wait i thought cleopatra seduced antony at cilicia not humiliated him?????? did hollywood lie
i love this story
first you have to know that antony and cleopatra had known each other at this point for like…. shit almost 15 years? and had had a correspondence on and off throughout that time. they’d known each other through her exile, through his campaigns, through her first child, through his (failed) interim consulship. it’s conjectural to say they were on good terms but… i don’t know why they wouldn’t be.
so when antony found out that cleopatra had funded cassius and brutus during the civil war? he was like, what the fuck. what theFUCK! (yells out window) OCTAVIAN DID YOU HEAR THIS! WHAT THE FUCK!
so antony issues a summons: cleopatra is to come to him so she can Explain Her Self. to this cleopatra replies: what the fuck did you just say to me?
(and you might be like, wait, why is that an issue? and i’ll tell you why, it’s because cleopatra, despite essentially being a (very tenuous) client king to rome at this point, vulnerable to invasion and just barely out of the woods re her connection with caesar, was a macedonian through and through: from language to looks to, you guessed it, ego. and she was fucking. insulted. HOW DARE HE! she probably yelled to charmian. I AM BLOOD! OF! PTOLEMY! NOBODY SUMMONS ME! charmian: i understand that your majesty can you please eat your dinner now)
antony summons her twice more. finally cleopatra, personification of the upside down smile emoji, says, okay! i’ll come. see you soon!! (:
now. cleopatra knew two things:
One: that she was richer than antony, and antony wouldn’t be able to afford a reciprocal feast if she went all out, which would be hugely embarrassing for him
and Two: that a lot of people liked to say antony was a dumb hoe, impressed only by material goods and lavishness, and that he didn’t like when people said this.
so naturally cleopatra proceeds to sail up the river to tarsus in an huge fuck-off ship, plus her entire waitstaff, 12 dining tables, a feast that was lavish beyond belief, entertainment, probably some peacocks or whatever, all decked out in pearls and jewels.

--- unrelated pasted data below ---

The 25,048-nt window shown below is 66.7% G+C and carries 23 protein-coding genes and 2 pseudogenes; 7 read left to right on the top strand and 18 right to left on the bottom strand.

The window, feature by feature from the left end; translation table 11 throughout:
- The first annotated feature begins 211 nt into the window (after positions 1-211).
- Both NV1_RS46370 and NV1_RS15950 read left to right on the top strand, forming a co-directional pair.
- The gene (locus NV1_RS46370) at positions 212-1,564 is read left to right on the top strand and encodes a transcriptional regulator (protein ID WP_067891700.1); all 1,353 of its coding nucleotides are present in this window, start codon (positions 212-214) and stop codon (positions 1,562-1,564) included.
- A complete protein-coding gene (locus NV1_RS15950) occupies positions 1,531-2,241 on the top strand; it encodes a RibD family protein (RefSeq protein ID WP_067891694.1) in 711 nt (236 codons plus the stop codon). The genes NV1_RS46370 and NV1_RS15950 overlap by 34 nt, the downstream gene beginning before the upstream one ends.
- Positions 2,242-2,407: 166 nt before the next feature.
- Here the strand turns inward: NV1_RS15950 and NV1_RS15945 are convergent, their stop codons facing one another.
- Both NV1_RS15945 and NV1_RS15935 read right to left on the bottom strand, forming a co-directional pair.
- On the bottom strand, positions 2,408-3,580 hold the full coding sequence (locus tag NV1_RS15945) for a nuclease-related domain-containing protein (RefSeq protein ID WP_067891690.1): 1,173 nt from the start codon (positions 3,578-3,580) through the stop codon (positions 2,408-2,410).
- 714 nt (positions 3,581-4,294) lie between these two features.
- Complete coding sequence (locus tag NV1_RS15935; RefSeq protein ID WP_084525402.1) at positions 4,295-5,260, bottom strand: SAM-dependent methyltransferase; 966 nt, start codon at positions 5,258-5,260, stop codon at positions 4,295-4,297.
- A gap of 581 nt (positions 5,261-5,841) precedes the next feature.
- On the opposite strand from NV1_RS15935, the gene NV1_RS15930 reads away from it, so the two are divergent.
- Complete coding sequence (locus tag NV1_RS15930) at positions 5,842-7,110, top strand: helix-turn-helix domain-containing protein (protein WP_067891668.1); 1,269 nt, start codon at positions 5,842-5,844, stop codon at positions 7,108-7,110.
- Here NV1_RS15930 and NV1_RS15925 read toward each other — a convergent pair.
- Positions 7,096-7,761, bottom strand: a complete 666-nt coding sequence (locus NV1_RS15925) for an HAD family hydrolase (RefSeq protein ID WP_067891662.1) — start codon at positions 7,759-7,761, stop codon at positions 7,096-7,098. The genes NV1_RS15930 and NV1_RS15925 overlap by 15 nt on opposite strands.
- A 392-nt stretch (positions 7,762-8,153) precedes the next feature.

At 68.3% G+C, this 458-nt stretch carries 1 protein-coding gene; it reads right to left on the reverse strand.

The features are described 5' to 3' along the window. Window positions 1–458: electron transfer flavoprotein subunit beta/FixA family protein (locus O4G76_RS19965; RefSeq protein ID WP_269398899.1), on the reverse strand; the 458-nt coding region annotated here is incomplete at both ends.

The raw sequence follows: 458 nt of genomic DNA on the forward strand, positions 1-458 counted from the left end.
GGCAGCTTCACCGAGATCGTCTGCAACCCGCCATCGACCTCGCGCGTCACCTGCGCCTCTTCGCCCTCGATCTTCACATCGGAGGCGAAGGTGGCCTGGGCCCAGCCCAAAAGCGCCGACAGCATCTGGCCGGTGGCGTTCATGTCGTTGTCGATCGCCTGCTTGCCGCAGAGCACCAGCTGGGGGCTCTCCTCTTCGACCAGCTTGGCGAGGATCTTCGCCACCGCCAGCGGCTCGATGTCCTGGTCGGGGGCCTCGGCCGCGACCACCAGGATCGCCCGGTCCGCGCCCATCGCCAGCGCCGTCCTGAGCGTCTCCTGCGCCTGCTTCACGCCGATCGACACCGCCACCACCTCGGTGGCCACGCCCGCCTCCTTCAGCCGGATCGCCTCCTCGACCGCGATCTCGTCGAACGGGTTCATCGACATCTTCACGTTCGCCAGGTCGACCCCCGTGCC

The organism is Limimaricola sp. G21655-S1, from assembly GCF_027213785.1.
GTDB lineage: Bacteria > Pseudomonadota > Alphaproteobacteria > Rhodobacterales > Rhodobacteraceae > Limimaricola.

antony: wtf! why are you being so mean rn! cleopatra: mocking baby voice: why are you being so mean rn??? (normal voice) FUCK you
antony didn’t ask her why she had supported cassius ever again. and that was the beginning of the most famous love affair in history
Oh, man. This letter has taken me an embarrassingly long time to write. Probably because I haven’t written anything but e-mails and Tweets for 12 years.
If the last year has taught me anything, it’s this: it takes a long time to get over yourself.
Last March, after 7 years on the road, I decided to take a break. I was excited about this. I’d imagined myself watching tv all day, being a “chill person”, eating doughnuts because I didn’t have to wear latex catsuits anymore. The reality was not quite the joy ride I’d been expecting.
I’ve been an artist for over a decade but up until this year, I hadn’t realised how much my sense of self had been defined by my role as an artist. I’d never thought of “Marina and the Diamonds” as a persona or a construct, and I didn’t think the stage-me was very different to the sofa-me. MATD was an exciting vehicle that helped me express ideas and thoughts to people. But just as people construct online personas, artist construct visual ones, and over time, the lines between art and reality can drift apart.
I can’t remember when I first became conscious of it but I started to feel like there were two parts of me, artist self and private self, and there was nothing in between to link the two anymore. I was one or the other, and neither part of my personality could be present in the same environment. Perhaps because I’d spent most of the past 8 years devoted to being an artist and this hadn’t presented many opportunities for other parts of my personality to grow. When one part of a personality dominates, other parts shrink and life can take on an unreal, two-dimensional quality. I felt confused as to why I no longer felt like I fit into the world I’d built. I don’t think my feelings are exceptional (particularly in entertainment) but I wonder if you are someone who has experienced this in a different context.
I’ve always been interested in identity. In my twenties, I felt frustrated by how regularly my identity seemed to shift and change until I began to consider the idea that a fixed self may not exist. I explored this in “Electra Heart” by deconstructing aspects of female identity in a portrayal of female archetypes. However, the past year has made me re-examine this idea. Not being able to equate my identity to a job, project or visible entity has created a lot of discomfort and uncertainty in me. Which has been a surprise, as I thought I felt secure in myself. How can I be so sure of who I am if I am so susceptible to change? A lot of what contributes to our idea of identity is down to pure chance - ethnicity, social class, upbringing, religion, job, relationships - who are we without those influences?